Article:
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October 8, 2019

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An introduction to psychographics in marketing

How much do you know about your ideal customer?

You probably know a lot about their basic details, such as location, marital status and age.

But what about why they chose your product or service?

If you knew why, then there’d be much less guesswork in your marketing. You could develop the right messaging in all of your channels, better segmentation, targeting and more. All of this would improve your ROI, decrease budget wastage and bring you closer to your customers.

Sound good? Well, here’s where psychographic research and data can help you to start understanding why.

 

What is psychographic data?

If demographics are the what, psychographics are the why. To start off, what are your ideal customers demographics? You may be thinking about socio-economic situation (income level, occupation, education level), geographical location, marital status and more.

Detailed as that could be, demographic information only scratches the surface - and it can’t be used to truly capture your audience’s attention.

Psychographics, on the other hand, cut to the nitty gritty of who your customers really are. They deal with your customer’s:

  • Values

  • Interests

  • Pain points/challenges

  • Opinions

  • Lifestyle, and

  • Personality.

In the context of your business, this all plays into how they discover your brand, what solution they want you to offer, who they speak to for advice or where they research before deciding to purchase from you.

Sound useful, doesn’t it? But you’d be surprised to know that many businesses don’t have a thorough, research-based understanding of their customer psychographics, which means they’re missing out on a lot of marketing value.

 

An example of psychographics in play

Let’s look at an example of how psychographic data can provide value for an eCommerce store that sells party dresses. Say this is your store, and a majority of your shoppers are females in their early 20s.

One of your core buyer personas is Retail Worker Renee.

Here’s how your marketing message could change based on having psychographic data about Renee:

 

Retail Worker Renee

girl (1)Demographics Only

Retail Worker Renee

girl (1)Demographics + Psychographics

24 years old

Lives in the inner city

Works 4 days a week

Earns $45,000 a year

24 years old

Lives in the inner city

Works 4 days a week

Earns $45,000 a year

Isn’t price sensitive

Values spending time with friends

Often leaves things to the last minute and ends up rushing

 

Your marketing message to her:

You create ads that talk about how affordable your dresses are, since the demographic data shows Renee isn’t in a high income bracket.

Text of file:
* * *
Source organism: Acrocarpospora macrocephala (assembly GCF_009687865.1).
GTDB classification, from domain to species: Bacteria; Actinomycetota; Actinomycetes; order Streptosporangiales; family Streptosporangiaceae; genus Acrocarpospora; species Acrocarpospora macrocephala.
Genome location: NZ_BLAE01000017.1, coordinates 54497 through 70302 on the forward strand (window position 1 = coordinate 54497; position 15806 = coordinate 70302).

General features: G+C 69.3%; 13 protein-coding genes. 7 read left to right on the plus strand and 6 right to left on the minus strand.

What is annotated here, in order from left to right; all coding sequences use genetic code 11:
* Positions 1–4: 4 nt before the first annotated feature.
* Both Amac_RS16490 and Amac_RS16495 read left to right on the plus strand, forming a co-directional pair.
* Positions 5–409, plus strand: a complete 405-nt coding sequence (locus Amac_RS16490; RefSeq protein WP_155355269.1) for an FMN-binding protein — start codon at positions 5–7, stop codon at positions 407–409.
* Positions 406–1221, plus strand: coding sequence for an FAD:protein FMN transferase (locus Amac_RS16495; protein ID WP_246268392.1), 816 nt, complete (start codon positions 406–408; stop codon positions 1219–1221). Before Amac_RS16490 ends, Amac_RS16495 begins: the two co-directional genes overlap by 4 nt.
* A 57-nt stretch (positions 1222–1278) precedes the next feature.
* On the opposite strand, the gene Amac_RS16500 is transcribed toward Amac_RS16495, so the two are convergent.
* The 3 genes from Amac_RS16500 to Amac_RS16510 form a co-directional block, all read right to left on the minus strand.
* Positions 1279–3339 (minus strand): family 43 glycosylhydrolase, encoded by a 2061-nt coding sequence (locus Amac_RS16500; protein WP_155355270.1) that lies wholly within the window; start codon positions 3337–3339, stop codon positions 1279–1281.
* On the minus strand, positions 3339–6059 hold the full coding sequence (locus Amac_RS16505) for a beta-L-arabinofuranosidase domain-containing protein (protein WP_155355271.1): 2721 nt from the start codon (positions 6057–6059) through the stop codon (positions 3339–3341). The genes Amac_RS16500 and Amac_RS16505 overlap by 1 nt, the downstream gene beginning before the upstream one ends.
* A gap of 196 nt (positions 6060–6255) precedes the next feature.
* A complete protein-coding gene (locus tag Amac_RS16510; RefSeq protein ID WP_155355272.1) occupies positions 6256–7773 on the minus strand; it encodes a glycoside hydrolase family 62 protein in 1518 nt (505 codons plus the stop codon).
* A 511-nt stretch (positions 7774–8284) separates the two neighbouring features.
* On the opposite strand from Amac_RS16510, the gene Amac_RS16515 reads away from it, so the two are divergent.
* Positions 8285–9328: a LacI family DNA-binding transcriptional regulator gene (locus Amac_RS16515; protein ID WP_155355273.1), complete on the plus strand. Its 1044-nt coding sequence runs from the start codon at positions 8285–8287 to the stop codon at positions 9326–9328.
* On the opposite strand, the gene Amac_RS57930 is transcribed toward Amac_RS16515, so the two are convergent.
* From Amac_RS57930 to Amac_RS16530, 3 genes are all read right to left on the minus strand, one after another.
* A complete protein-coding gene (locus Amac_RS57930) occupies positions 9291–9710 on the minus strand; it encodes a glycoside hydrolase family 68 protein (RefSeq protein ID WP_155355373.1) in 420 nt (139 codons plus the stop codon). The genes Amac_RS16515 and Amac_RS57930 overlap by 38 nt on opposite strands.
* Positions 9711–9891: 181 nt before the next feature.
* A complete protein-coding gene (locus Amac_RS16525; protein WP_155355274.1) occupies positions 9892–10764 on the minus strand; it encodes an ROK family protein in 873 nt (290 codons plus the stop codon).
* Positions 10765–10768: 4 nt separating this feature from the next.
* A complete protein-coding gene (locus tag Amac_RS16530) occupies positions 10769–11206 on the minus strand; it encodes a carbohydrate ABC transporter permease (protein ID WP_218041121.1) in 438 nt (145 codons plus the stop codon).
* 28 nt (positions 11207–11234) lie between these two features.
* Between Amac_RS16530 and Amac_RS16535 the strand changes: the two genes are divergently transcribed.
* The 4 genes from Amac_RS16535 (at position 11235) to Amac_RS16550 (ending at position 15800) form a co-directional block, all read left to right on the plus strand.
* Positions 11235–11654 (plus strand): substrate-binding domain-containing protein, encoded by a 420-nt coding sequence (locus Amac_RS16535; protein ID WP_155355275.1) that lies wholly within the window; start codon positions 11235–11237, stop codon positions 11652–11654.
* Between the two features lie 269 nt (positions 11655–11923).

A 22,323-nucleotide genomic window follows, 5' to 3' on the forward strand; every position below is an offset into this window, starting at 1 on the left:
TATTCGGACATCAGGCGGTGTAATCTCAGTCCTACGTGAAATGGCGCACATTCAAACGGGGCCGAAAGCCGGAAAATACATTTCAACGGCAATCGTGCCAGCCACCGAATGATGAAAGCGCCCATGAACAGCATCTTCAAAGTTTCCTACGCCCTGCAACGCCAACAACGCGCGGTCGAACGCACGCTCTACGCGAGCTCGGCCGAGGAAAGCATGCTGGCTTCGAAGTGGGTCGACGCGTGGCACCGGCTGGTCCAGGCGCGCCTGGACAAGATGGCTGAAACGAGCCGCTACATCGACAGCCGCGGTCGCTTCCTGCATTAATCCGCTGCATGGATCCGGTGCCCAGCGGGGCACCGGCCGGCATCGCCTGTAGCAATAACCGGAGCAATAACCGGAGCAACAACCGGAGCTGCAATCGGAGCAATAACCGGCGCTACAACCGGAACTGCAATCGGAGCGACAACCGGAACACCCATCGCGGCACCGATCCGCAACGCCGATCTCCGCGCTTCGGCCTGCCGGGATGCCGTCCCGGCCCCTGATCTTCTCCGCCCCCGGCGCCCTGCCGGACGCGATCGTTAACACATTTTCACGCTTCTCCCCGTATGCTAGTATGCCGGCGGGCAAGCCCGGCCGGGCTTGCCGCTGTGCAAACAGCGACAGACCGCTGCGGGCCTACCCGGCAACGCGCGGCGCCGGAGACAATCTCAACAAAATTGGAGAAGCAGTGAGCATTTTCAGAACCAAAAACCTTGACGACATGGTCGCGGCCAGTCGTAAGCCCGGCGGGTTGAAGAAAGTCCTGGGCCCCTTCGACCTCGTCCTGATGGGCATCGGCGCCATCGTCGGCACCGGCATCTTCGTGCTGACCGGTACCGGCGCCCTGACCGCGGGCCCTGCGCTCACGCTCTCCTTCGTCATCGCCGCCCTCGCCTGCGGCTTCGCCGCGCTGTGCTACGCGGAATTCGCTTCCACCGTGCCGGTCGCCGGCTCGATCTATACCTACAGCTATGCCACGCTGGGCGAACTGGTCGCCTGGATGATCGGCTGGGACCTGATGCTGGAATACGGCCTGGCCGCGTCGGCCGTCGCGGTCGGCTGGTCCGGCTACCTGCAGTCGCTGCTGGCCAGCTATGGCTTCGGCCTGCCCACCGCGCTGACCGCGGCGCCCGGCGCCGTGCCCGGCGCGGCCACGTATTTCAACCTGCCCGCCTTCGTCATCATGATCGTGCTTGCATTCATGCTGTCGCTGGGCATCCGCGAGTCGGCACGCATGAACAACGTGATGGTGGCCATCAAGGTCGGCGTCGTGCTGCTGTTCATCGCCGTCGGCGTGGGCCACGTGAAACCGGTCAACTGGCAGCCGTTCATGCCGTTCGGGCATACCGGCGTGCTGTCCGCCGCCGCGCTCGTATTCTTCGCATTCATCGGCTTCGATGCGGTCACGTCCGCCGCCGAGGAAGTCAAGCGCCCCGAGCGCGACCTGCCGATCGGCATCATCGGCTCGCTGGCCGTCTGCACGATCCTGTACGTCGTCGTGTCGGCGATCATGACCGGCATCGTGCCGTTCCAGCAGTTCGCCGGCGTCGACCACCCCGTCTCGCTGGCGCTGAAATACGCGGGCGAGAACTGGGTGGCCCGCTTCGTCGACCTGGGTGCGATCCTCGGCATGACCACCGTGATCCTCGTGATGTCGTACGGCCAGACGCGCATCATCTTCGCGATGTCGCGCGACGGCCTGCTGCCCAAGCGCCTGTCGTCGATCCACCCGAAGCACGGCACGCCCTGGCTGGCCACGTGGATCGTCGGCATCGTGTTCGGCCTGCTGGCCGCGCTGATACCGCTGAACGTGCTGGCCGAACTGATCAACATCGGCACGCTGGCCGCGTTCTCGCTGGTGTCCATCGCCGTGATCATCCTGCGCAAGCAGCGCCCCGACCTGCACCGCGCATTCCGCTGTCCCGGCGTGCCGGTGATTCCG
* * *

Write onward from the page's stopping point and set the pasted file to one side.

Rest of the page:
Your marketing message to her:

The demographic data shows that Renee doesn’t earn a high income, BUT the psychographic data also shows that she isn’t price sensitive.

You discover that Renee buys new dresses in a rush because her friends often invite her out at the last minute.

In your ads, you now talk about providing same-day shipping and delivery - something more closely aligned with Renee’s lifestyle and values.

 

Having even just a few psychographic insights on hand can make a huge difference to the effectiveness of your marketing.

You may notice that as we got to know Renee a little better, some of the key assumptions we held about her were also challenged - leading to an aha!-type shift in the marketing approach. Now, imagine how many more aha! moments your business could be having thanks to this kind of data!

 

How do you get psychographic data?

There are a few ways you can get started with psychographic research:

  1. Study your analytics.

    Jump into your Google Analytics dashboard and look at Audience -> Other Categories. This will give you a breakdown of the top general interests of your audience, i.e. Music, sports, travelling.

    Screen Shot 2019-02-07 at 10.00.16 am (1)

    In your Facebook Audience Insights, you will also be able to find out your follower’s interests and hobbies as well as page likes.

  2. Send your customers a survey or questionnaire.

    You could ask your audience a mix of questions about their buying habits, lifestyle and other behaviours using platforms like TypeForm or Survey Monkey. Consider offering them an incentive to complete the form i.e. a prize draw.

  3. Hold personal interviews. 

    One of the best ways you can get high quality/informative answers about what drives your customer is by directly interviewing them. During an interview, you can clarify their answers and ask follow-up questions to add more value to the data. Bear in mind though, it’s important to not to ask them any leading questions. You want candid, authentic answers that you can feel confident about!

     

Overall, psychographics are a core part of every successful marketing strategy. Your customer personas (or buyer personas) should incorporate not only demographic details, but also shed more light on your ideal customers wants, needs and pain points aka psychographic information.

Does your business use psychographics, and if so how have they benefited your marketing outcomes? Let us know!

If you want to find out more about discovering who your ideal customers are, check out our free guide on creating effective Buyer Personas for your business:

Buyer Personas Guide

Christina Peng
Christina Peng
Christina is a content strategist with a digital marketing background. She loves bringing words to life and harbours an unwavering affection for 80's music and digital art.